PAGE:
El Paso County's affordable housing shortage should near 19,900 units by 2019 - a gap most likely to affect the county's poorest residents and middle-class earners, a new housing assessment has found.
A low vacancy rate for both rentals and homes for purchase, poor earnings and a disproportionate number of new high-end units in El Paso County are largely to blame, according to the preliminary results of a report on the region's affordable housing stock, which was commissioned by Colorado Springs and the county.
The results mark an early step in the city's new initiative to end homelessness, a venture that Mayor Steve Bach announced in late January to repurpose at least $5 million - largely in federal grants - toward more emergency shelter beds, a day center, more homeless outreach and increased affordable housing options.
"We're putting this all together to try and create a package of what can the city bring in incentives - what policy issues can we address? What do we need from the private sector?" said Aimee Cox, the city's senior economic vitality specialist. "So we're hoping to use this study as a way to launch that conversation."
A full assessment - including an action plan with recommendations on how to shrink the affordable housing gap - will be given to city and county officials by late June, Cox said.
A meeting will be held sometime in July to allow residents' a chance to comment on the final report, she added.
Preliminary results, however, depict an ever-growing county with a shrinking market of units priced at 30 percent or less of residents' monthly incomes - the definition of "affordable" used by Mullin & Lonergan Associates Inc., the Pittsburgh-based consulting company hired for $69,000 to conduct the assessment.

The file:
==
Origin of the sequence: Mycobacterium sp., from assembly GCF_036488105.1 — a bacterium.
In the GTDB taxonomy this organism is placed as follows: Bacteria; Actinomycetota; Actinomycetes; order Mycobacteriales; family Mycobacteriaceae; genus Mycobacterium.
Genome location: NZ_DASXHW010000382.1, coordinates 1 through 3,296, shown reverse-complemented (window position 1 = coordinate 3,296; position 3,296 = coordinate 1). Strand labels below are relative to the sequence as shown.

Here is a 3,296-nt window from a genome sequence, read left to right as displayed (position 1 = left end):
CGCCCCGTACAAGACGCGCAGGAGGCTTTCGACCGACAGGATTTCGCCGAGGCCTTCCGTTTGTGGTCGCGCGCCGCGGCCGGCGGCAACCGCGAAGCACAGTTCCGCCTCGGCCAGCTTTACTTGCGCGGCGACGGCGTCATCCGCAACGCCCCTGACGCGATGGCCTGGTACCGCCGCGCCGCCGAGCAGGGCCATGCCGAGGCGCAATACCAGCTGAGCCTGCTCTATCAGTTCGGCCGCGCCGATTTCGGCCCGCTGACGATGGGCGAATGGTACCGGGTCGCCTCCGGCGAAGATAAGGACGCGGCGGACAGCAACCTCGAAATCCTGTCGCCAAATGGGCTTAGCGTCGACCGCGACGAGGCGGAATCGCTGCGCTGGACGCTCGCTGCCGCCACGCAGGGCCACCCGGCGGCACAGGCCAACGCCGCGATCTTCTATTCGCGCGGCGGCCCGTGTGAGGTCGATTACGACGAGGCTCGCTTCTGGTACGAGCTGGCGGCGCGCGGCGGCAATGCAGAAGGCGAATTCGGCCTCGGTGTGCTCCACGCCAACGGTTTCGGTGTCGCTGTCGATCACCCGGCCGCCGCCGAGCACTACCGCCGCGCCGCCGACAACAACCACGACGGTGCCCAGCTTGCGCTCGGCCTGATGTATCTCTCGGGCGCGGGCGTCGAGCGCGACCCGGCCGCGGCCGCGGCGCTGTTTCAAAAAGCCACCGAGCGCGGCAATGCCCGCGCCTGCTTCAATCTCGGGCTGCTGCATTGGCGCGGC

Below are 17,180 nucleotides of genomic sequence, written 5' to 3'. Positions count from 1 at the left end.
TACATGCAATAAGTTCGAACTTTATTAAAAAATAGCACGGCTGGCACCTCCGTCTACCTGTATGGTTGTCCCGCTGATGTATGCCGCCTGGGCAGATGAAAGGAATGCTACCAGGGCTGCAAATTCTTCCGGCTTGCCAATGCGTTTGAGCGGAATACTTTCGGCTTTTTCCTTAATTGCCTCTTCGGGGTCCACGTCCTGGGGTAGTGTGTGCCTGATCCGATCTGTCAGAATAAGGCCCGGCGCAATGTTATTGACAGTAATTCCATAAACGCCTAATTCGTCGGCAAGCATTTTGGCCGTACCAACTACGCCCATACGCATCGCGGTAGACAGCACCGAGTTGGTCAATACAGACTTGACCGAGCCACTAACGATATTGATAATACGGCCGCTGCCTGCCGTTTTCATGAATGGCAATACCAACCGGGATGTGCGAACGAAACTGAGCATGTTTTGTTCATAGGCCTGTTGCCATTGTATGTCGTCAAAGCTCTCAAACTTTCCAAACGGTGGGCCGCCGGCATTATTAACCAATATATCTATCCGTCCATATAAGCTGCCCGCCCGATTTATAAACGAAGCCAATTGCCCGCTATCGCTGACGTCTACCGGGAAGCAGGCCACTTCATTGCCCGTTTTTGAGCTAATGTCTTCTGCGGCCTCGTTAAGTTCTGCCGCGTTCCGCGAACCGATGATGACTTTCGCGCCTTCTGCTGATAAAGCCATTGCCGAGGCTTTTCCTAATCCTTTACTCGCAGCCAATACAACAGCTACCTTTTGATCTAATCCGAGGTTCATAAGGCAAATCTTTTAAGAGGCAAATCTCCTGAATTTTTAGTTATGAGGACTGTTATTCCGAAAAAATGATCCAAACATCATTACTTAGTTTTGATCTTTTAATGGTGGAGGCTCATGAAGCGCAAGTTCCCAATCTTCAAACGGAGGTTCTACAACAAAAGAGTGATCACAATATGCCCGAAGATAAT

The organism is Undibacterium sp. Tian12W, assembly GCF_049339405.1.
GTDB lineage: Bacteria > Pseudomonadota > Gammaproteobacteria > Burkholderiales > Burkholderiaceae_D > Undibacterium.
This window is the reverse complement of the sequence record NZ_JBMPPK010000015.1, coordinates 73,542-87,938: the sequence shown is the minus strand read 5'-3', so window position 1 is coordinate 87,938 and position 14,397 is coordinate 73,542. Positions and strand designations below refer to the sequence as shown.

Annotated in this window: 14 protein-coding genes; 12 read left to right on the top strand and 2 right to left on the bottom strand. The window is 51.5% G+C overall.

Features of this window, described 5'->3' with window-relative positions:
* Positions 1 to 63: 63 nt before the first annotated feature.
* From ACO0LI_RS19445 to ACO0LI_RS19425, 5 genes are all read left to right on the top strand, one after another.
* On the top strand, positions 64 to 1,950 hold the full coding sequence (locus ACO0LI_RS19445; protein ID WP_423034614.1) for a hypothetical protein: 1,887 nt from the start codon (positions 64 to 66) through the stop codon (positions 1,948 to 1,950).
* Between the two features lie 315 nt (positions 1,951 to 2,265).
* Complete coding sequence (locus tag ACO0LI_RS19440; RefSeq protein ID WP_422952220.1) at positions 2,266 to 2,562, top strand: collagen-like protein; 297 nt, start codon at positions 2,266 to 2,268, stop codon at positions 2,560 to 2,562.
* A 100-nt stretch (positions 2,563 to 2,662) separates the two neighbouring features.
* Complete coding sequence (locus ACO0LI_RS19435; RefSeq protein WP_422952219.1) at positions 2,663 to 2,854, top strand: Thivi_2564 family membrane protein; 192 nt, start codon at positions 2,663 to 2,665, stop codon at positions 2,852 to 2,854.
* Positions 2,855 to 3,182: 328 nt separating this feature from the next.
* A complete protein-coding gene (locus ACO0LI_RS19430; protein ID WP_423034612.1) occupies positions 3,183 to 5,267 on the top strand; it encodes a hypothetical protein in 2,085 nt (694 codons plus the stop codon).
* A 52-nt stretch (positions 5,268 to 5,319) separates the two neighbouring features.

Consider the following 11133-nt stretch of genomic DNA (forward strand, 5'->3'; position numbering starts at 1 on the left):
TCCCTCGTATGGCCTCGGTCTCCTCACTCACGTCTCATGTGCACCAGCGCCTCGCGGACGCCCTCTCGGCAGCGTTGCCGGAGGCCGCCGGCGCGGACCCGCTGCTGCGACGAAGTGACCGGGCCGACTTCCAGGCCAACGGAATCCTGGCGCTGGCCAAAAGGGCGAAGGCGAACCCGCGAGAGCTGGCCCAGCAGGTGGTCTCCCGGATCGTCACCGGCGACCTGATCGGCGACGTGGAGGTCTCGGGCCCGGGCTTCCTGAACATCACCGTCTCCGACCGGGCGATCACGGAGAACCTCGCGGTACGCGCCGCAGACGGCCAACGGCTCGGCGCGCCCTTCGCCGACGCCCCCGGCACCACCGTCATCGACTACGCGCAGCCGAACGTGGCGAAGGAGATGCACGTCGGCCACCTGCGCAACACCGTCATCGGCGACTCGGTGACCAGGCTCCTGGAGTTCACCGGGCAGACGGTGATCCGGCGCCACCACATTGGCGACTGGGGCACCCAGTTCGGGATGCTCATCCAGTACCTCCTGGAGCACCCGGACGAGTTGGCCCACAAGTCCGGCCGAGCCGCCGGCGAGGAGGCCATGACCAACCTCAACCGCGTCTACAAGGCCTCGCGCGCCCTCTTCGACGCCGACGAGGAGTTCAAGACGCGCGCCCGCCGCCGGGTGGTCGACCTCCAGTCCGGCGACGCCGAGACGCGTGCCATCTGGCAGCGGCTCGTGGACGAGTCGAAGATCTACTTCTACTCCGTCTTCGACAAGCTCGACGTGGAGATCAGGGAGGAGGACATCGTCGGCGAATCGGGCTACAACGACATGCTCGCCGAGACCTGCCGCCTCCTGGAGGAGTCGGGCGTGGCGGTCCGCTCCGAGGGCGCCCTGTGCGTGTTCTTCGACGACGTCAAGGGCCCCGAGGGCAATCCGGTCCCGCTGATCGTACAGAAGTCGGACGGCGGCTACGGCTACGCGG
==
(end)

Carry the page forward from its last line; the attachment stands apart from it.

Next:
The number of households in the county is expected to increase 7.98 percent by 2019, but housing units will increase by only 7.42 percent. Driving that growth are people ages 65 and older and - surprisingly - Millennials. The demographic - defined in the report as people ages 18 to 33 - has been a growing concern for the region because of their perceived exodus for higher-paying jobs and more opportunities.
Already, few housing options exist for people earning the least.
Only 41 rental units exist in the "affordable" range for every 100 people making up to roughly $17,250 a year, the consulting firm found, largely using census data. And far fewer units are actually available to people in that income bracket because they're being rented out to higher earners.
The problem is even worse for people making about $46,000 to $67,000. Only 14 affordable units exist for every 100 renters in that demographic.
The county's low vacancy rate may be to blame for the dearth of affordable housing for the middle class by pushing prices higher, said Nick Fedorek, a consultant with Mullin & Longergan.
"It's an issue everywhere," Fedorek said. "But these are very high rates of cost burden... these are some of the highest numbers we've seen - especially for a city this size."
In all, the consulting firm said the county has a shortage of 18,406 affordable housing units, a figure projected to rise to 19,860 by 2019.
The problem compounds when considering that the city's fastest-growing job sectors in 2012 paid lower-then-median earnings, Fedorek said. A lack of two, three and four-unit buildings also likely is a factor.
"It's very easy to make affordable housing that way, but we're seeing a decrease in those types of units," he said.
The outliers: People making roughly $17,250 to $28,750. That group apparently suffers no shortage of existing affordable housing units, with 103 units existing for every 100 renters.
The results were presented at two community meetings Wednesday that, combined, drew nearly 40 people.